I would look at weekly and bi-weekly known words statistics as streak indicator to see if I work regularly toward my language goals. Plus i will look at number of posts I am going to make in terms of active language skills that I strive to achieve.

I used to do a lot of space repetition before. Right now I find lingqing all unknown words in phrases to be really useful, contextual clue really makes words stick in my memory. I would go to the extreme by resetting my language record on this website once I reached a intermediate 2 or advance 1 vocabulary level. So I can start off new, experiment with lingq and other approaches to language learning.

In terms of streak indicator, it is far more important to pay attention to the daily hours you put into the language than some other daily records. Working regularly is the key. By which I found “90 - day challenge” to be a really useful tool, I think you can really make a breakthrough in the target language in 90 days.

A cheer and best wish for you and everyone else. Present and future ployglots.

“Working regularly is the key.”

That is the point. A streak indicator showing me how many days in a row I have worked on my target language would help me do something even on days when there is little time.
I do not intend building an altar at home for worshipping my streak, I just want to use it as one of the many things that help me stay on track.

I loosely track my progress in learning by ensuring that my known words count continues to increase. Of course this measure slows a lot if I am reading new material and increases a lot when I am re-reading older material.

But I have a loose policy of reading something old and something new every day. So by having this split, I end up with LingQs created AND known words increasing.

I don’t do it for the stats though. I have this split because it seems to be working.

For the last few weeks, I have been setting an hour a day learning how to write Japanese Kanji. I’ve been trying to learn many of the common Kanji I see in newspapers and other resources.

However, my Lingq apple has not gotten any redder even if I tried to put 1000000000 words written.

I still learn when I don’t make LingQs. I review old content very often, and I catch things that I didn’t before. 99% of people here go through the meat grinder by saying you have make 5000 LingQs a day, know 50,000 words, and just rush through content in order to learn.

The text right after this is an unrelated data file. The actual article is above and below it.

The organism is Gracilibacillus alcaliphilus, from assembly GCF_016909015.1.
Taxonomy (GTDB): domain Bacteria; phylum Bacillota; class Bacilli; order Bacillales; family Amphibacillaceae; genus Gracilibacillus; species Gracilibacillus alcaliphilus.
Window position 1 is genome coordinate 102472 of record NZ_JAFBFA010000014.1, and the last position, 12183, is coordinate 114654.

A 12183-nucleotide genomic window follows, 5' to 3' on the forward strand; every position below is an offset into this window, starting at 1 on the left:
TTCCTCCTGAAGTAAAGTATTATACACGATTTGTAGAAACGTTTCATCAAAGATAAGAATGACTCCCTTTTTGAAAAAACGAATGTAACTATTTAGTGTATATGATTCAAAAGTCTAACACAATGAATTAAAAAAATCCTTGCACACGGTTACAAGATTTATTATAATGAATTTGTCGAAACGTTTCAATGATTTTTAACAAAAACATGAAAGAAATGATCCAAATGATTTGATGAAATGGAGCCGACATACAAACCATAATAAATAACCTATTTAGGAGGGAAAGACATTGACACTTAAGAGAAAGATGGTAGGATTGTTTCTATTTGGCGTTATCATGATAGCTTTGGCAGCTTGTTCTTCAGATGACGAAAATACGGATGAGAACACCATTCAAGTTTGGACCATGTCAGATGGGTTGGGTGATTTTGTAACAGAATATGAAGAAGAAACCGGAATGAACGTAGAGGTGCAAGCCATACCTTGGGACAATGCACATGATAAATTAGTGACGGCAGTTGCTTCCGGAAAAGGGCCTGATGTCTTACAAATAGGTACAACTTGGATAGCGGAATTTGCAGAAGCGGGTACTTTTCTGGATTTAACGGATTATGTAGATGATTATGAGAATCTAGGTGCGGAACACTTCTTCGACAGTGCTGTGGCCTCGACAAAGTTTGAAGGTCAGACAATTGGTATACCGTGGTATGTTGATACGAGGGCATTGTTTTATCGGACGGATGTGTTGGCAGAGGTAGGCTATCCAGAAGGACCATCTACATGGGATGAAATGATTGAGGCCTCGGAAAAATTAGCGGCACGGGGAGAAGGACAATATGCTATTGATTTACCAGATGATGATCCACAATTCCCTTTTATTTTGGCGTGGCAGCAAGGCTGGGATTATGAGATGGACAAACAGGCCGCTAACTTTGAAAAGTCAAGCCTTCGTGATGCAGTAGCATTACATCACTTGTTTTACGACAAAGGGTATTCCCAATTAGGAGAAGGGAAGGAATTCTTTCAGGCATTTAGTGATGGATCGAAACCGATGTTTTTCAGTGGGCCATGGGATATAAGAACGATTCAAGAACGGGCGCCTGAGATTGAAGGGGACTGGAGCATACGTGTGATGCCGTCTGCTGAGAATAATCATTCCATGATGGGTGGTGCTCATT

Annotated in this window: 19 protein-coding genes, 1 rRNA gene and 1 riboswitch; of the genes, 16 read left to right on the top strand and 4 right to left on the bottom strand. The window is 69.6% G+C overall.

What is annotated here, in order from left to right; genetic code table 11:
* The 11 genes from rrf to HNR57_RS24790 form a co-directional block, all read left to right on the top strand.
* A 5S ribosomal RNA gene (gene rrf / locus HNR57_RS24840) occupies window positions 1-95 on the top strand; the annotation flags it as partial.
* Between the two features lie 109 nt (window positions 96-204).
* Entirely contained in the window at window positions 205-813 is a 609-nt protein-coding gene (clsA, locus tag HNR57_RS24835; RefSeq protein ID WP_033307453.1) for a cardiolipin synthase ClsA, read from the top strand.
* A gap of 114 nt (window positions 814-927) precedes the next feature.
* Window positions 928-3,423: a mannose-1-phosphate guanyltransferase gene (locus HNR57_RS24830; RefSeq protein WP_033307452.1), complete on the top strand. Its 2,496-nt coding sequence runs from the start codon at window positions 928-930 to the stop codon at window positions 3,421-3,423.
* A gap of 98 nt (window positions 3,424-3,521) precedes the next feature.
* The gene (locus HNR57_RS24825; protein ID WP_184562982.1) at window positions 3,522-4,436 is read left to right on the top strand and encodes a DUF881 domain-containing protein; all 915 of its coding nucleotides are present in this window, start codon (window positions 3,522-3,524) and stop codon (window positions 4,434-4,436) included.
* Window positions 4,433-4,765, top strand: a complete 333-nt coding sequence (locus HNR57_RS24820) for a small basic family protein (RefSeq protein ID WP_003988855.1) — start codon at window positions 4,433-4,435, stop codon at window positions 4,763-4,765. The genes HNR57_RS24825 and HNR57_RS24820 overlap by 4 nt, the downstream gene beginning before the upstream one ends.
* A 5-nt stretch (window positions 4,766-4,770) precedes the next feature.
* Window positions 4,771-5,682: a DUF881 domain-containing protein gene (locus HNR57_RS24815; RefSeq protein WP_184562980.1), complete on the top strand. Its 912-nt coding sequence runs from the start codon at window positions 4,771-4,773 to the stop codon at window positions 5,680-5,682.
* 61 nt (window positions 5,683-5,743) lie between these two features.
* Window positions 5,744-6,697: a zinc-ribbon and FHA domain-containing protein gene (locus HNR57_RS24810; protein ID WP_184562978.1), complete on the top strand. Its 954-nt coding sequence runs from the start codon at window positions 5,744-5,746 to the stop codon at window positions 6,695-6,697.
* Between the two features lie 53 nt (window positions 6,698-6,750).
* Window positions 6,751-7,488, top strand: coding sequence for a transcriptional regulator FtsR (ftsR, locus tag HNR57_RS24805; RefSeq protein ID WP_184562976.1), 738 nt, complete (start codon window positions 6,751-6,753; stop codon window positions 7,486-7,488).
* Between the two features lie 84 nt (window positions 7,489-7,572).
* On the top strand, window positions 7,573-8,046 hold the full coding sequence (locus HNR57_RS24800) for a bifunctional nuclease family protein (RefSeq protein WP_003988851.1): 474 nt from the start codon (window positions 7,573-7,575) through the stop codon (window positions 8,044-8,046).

Apparently, activity score and streaks only matters the most when I’m making LingQs.

I do a lot of reading and listening, but that’s a drop in the bucket in comparison.

It is important to avoid becoming a slave of statistics. After all, the ultimate goal is to learn languages, nothing more. For example, if I found a great movie in a foreign language, should I watch it despite omitting one day of study at Lingq, or rather I should stick to Lingq so that I will pump up my statistics? In my opinion statistics can motivate a lot, but there is a risk of being trapped.

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You are absolutely right!
I like learning languages.
I enjoy teaching languages.
And I hate all statistics!..
I am not a mathematician and not a bankier to like figures!
They are so stupid and so boring!..

I do not worry about statistic.
Best reward for me is then I watch movie on my target language and understand. Today I watched Game of thrones one episode and understand without subtitles. I was really lucky.


Still, it’s hard to calculate all the fun you’re having without a spreadsheet.

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Your phrase is nonsense!.

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I think it was above all ironic.

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Ever heard of “a dog is a dog”?